Recovering utilities costs from commercial tenants: are service charges a simple accounting exercise or complete minefield, asks TEBS director Martin Jaehme in this sponsored post.
As energy consultants we often manage utilities for large commercial properties working with clients who are either landlords or managing agents. Our task is to prepare utilities recharge statements, which on the face of it should be a simple apportionment of costs to each tenant, but invariably never is!
Naturally we adhere as closely as possible to the RICS code of practice – service charges in commercial properties and we model our recharge statements on the ICAEW service charge accounting sample report included in the RICS COP Appendix C, but these only provide guidelines. In practice, working with the managing agent or landlord, we have to decide what costs to include and how to apportion these among tenants.
The first step is to see what level of sub metering has been installed to measure tenant’s direct use of electricity. So we request to see the meter tree (a diagram showing where meters are positioned in the electrical infrastructure). What’s a meter tree? is the usual response! So we then carry out a comprehensive meter audit to determine which meters serve tenanted areas and landlord services. Clarifying this is absolutely essential if tenants are to have confidence in our recharge calculations.
Next comes all the detailed questions such as can we recover VAT and CCL, CRC costs, energy procurement costs and despite RICS expressing a preference for preparing service charges based on accruals, most tenants only want to pay for what has been used – i.e. we adopt a cash accounting approach.
RICS sets clear principles for recharging: tenants should only pay for the services they use. This brings into question whether tenants who only occupy ground floor areas should pay for lift electricity and maintenance – back to the meter tree – are lifts separately submetered? What about working hours?
One company in the building works extended hours and requires all building services to operate for 80 hours/week, so why should another tenants who works just 50 hours/week pay the same? OK back to the tenant leases to determine what the operating hours are. Sometimes building leases state occupancy as being 24/7 (much preferred by media companies), so tough if your company doesn’t work the same extended hours.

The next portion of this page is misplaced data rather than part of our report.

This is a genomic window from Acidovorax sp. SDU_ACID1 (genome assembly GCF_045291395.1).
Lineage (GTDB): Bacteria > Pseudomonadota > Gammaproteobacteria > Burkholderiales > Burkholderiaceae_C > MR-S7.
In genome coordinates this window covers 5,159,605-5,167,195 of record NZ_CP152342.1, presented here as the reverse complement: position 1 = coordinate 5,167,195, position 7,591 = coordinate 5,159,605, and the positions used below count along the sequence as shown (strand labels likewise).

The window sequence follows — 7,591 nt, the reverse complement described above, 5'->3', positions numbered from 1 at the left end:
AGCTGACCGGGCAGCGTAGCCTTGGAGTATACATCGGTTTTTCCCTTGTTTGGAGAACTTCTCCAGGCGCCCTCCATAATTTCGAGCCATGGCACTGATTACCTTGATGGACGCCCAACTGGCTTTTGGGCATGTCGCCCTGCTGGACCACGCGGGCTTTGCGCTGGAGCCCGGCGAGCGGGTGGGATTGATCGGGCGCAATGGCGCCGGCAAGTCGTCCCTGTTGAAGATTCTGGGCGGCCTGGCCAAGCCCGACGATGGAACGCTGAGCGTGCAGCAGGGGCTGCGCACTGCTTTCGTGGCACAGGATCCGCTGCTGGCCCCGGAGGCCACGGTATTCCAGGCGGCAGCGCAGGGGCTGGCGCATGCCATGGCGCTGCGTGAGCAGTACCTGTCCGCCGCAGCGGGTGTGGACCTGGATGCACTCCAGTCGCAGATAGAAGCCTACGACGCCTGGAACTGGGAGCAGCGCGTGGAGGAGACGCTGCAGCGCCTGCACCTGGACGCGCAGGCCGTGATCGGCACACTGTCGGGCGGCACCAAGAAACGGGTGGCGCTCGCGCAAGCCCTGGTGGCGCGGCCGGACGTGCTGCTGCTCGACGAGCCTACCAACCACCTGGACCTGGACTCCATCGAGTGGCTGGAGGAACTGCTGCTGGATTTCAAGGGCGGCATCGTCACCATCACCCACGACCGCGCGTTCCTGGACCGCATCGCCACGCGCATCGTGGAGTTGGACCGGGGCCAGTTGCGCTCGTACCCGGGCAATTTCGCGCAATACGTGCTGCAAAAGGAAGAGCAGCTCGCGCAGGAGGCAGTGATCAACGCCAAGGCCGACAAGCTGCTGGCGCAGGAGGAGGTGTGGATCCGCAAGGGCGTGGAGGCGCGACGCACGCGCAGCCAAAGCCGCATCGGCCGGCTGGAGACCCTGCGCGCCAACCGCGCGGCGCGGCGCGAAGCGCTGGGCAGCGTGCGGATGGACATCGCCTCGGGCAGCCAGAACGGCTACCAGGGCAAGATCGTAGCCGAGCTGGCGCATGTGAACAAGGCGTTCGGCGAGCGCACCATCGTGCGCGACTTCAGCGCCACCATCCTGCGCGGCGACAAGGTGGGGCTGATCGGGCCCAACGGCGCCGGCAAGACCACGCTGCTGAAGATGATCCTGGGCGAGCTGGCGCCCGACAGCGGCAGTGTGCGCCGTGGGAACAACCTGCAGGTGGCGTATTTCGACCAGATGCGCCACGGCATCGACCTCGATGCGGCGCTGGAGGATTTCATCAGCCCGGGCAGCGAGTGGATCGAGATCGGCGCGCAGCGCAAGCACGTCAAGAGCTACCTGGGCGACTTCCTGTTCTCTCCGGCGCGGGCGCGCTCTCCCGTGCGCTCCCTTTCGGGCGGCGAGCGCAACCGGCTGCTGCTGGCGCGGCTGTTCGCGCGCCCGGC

Obtaining satisfactory answers to all these questions is very worthwhile as clear and transparent recharges can then be prepared. This approach is much appreciated by tenants, removing potential concerns about paying too much or paying for services they do not use. Removing such negatives from discussions with the landlord or managing agent opens the door to positive discussions on how all parties can work together to green their operations to drive down energy use.
I was recently invited to present at a tenant’s meeting arranged by one of our managing agent clients who operates a campus office park of 10 modern office buildings.
Naturally, I was expecting some searching questions about utilities recharges and so I was very pleasantly surprised when the meeting, comprising of property directors and facilities managers was extremely positive where questions focused on joint opportunities to improve energy efficiency, sharing experiences with everyone present. To my mind this is the real benefit from an open dialogue with tenants – trust and co-operation.
If you have been affected by issues similar to the above and would like to discuss this with someone, we at TEBS are happy to talk through our ideas without any obligation.